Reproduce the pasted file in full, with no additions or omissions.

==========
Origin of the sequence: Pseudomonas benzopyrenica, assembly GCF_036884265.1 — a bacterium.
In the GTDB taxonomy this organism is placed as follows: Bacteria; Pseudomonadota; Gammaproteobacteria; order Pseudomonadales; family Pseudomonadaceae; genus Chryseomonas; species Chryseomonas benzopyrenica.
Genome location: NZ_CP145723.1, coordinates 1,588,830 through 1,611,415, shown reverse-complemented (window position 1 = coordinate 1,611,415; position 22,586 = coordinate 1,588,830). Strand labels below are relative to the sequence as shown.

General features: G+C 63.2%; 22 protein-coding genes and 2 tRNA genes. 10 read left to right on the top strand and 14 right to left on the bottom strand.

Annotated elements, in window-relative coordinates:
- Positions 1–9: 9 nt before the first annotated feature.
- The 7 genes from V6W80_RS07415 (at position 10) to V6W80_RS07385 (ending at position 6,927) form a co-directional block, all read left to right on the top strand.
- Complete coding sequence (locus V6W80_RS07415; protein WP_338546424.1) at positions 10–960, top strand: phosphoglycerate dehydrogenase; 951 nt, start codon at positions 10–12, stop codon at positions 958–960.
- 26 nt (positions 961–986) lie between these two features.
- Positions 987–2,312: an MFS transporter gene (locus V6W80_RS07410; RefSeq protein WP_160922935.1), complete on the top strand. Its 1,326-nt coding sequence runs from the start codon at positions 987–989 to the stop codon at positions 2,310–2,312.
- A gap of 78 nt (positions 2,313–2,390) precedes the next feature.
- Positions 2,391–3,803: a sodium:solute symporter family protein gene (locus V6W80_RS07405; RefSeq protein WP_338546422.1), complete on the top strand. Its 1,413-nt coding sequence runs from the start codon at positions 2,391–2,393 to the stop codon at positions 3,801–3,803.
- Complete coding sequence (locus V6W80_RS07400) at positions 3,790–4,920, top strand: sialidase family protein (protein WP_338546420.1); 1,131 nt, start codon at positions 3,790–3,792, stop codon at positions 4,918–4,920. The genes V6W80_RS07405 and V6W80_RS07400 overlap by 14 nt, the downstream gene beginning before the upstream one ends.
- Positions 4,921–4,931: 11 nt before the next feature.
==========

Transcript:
Origin of the sequence: Pseudomonas benzopyrenica, assembly GCF_036884265.1 — a bacterium.
In the GTDB taxonomy this organism is placed as follows: Bacteria; Pseudomonadota; Gammaproteobacteria; order Pseudomonadales; family Pseudomonadaceae; genus Chryseomonas; species Chryseomonas benzopyrenica.
Genome location: NZ_CP145723.1, coordinates 1,588,830 through 1,611,415, shown reverse-complemented (window position 1 = coordinate 1,611,415; position 22,586 = coordinate 1,588,830). Strand labels below are relative to the sequence as shown.

General features: G+C 63.2%; 22 protein-coding genes and 2 tRNA genes. 10 read left to right on the top strand and 14 right to left on the bottom strand.

Annotated elements, in window-relative coordinates:
- Positions 1–9: 9 nt before the first annotated feature.
- The 7 genes from V6W80_RS07415 (at position 10) to V6W80_RS07385 (ending at position 6,927) form a co-directional block, all read left to right on the top strand.
- Complete coding sequence (locus V6W80_RS07415; protein WP_338546424.1) at positions 10–960, top strand: phosphoglycerate dehydrogenase; 951 nt, start codon at positions 10–12, stop codon at positions 958–960.
- 26 nt (positions 961–986) lie between these two features.
- Positions 987–2,312: an MFS transporter gene (locus V6W80_RS07410; RefSeq protein WP_160922935.1), complete on the top strand. Its 1,326-nt coding sequence runs from the start codon at positions 987–989 to the stop codon at positions 2,310–2,312.
- A gap of 78 nt (positions 2,313–2,390) precedes the next feature.
- Positions 2,391–3,803: a sodium:solute symporter family protein gene (locus V6W80_RS07405; RefSeq protein WP_338546422.1), complete on the top strand. Its 1,413-nt coding sequence runs from the start codon at positions 2,391–2,393 to the stop codon at positions 3,801–3,803.
- Complete coding sequence (locus V6W80_RS07400) at positions 3,790–4,920, top strand: sialidase family protein (protein WP_338546420.1); 1,131 nt, start codon at positions 3,790–3,792, stop codon at positions 4,918–4,920. The genes V6W80_RS07405 and V6W80_RS07400 overlap by 14 nt, the downstream gene beginning before the upstream one ends.
- Positions 4,921–4,931: 11 nt before the next feature.